The objective will simply tell them they need to destroy it to win. I will then let them figure out how to go about this withing the rules of the game.


Hmm... If they've played MoM before, and they don't explicitly know that they can attack it, then they may end up running around the mansion looking for an item that has a special ability that allows them to destroy the item.

The Objective card should at least explicitly say "The investigators win if they attack the object 3 times or if the room containing the object is on fire".
 
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I would also consider scaling because a win condition that does not scale with players (IE, 3 attacks on the object) makes for very unbalanced scenarios. This is why key enemies gain X health per investigator.

I would suggest something similar here. If it is meant to take 2 turns to take out the object, say object requires 2X attack actions where X = the number of investigators.

But I must admit that I don't really care for actions that are auto-successes. In effect, it comes down to "remain in this room without doing anything for X turns."

Force a strength roll or something. But that's my own opinion.
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Gary Bradley
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I wanted to add some sort of RPG experience in letting them figure it out for themselves. A previous clue (in the form of a diary entry), does actually mention that the room in question had to be specially refrigerated for unknown reasons, which was the main clue to using fire in there.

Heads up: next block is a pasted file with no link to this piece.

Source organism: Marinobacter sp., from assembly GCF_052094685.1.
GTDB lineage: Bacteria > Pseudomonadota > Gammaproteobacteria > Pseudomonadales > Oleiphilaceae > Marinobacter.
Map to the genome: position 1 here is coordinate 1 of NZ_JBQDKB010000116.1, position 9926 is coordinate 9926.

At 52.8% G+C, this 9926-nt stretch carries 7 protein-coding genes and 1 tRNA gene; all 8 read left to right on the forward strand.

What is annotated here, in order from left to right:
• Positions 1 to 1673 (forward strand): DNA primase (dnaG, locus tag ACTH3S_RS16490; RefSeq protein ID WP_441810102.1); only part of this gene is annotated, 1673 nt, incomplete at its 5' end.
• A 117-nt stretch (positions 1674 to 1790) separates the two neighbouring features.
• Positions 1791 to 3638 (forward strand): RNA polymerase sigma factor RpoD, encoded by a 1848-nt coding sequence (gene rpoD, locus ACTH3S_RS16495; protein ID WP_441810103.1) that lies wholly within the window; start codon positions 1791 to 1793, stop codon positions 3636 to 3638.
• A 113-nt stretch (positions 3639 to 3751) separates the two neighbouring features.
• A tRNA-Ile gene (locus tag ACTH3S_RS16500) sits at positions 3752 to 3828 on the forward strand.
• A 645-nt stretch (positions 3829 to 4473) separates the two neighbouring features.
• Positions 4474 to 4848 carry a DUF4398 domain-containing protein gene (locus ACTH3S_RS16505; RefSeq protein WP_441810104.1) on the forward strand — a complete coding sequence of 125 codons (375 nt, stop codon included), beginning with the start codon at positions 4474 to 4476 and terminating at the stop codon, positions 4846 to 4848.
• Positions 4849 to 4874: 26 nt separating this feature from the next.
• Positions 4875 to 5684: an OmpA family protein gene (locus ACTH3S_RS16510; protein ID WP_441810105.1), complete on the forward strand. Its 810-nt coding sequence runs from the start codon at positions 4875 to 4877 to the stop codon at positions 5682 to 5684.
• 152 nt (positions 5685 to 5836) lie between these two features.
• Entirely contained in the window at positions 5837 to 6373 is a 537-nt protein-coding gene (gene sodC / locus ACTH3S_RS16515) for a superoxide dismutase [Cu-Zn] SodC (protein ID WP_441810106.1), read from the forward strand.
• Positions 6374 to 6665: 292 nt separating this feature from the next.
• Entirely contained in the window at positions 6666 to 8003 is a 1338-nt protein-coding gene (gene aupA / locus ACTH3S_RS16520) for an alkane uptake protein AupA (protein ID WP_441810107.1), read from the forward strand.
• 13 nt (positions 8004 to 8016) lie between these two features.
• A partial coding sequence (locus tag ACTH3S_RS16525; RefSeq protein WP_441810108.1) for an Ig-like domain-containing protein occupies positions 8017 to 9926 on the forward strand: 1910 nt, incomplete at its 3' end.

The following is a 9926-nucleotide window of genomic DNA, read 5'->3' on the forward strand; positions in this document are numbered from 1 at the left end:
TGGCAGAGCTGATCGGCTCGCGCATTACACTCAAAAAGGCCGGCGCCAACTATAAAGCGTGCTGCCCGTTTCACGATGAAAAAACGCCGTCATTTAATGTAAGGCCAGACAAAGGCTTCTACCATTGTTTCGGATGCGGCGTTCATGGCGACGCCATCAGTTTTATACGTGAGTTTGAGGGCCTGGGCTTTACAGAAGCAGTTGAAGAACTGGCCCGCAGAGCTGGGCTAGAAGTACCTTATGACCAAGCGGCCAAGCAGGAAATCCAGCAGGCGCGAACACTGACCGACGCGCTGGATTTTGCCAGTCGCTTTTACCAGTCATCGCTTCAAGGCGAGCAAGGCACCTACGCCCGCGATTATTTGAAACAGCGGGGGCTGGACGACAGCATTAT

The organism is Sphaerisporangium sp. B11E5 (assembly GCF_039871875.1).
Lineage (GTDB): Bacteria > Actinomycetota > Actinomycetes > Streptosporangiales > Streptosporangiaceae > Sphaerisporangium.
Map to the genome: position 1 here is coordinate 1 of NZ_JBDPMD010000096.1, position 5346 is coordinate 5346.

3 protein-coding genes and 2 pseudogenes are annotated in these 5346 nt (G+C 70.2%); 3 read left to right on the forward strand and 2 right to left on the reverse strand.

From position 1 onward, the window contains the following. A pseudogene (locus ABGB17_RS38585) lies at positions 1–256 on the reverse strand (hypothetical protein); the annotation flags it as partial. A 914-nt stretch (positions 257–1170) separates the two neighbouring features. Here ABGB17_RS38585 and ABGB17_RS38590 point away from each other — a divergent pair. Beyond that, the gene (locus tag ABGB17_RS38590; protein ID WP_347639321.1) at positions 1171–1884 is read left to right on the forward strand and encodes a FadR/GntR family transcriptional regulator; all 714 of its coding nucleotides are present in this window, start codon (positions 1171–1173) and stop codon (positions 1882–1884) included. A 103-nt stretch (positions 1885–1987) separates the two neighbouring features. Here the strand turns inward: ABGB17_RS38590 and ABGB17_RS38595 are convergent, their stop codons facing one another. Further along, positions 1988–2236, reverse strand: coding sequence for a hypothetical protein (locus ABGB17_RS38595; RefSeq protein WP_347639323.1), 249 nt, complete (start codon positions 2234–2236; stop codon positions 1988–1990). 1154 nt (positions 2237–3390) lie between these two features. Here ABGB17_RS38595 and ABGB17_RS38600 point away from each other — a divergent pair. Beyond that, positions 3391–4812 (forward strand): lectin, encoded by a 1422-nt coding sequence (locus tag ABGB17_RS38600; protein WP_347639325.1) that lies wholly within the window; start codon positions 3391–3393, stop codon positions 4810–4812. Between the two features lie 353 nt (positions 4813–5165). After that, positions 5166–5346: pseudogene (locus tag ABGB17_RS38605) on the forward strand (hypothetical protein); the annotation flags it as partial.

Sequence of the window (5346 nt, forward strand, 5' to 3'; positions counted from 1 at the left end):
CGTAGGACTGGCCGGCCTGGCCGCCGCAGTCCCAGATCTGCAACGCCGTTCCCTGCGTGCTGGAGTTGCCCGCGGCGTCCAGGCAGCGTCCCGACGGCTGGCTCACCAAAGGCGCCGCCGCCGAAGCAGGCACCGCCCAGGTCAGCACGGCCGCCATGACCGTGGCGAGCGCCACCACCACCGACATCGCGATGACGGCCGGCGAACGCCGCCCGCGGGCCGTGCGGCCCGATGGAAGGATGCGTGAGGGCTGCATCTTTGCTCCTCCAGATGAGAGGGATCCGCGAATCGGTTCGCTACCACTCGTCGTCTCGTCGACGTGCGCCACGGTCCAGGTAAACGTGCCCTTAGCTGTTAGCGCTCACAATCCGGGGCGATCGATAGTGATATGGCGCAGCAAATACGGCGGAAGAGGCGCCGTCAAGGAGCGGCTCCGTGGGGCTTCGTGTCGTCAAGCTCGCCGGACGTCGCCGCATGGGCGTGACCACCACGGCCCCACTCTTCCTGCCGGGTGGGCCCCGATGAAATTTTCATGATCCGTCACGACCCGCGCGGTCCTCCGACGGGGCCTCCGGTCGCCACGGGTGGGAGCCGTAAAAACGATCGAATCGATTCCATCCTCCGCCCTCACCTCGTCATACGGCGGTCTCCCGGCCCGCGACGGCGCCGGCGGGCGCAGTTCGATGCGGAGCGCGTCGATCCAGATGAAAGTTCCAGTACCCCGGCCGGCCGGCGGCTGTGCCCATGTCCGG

However I like the compromise of the Objective explicitly saying how the thingy can be destroyed, but making the attack method require a roll of some kind. And I will scale it from 3 attacks to attacks equal to the number of investigators.

The main thing is that parties who pay attention to the clues and actually think about what they might mean are rewarded....hence if you keep the Torch because you suspect a rise in temperature will be useful later, you reap the reward near the end game.

Good stuff. TY.
 
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Another way to retain the feeling of a reward for paying attention to the story/theme (keeping the torch at hand) without causing objective failure for not doing so is to add an event to the deck that causes an effect if you have/do not have the torch.

This way, there is no way for the player to know ahead of time, and if they have been keeping it close there is a pay-off to be had.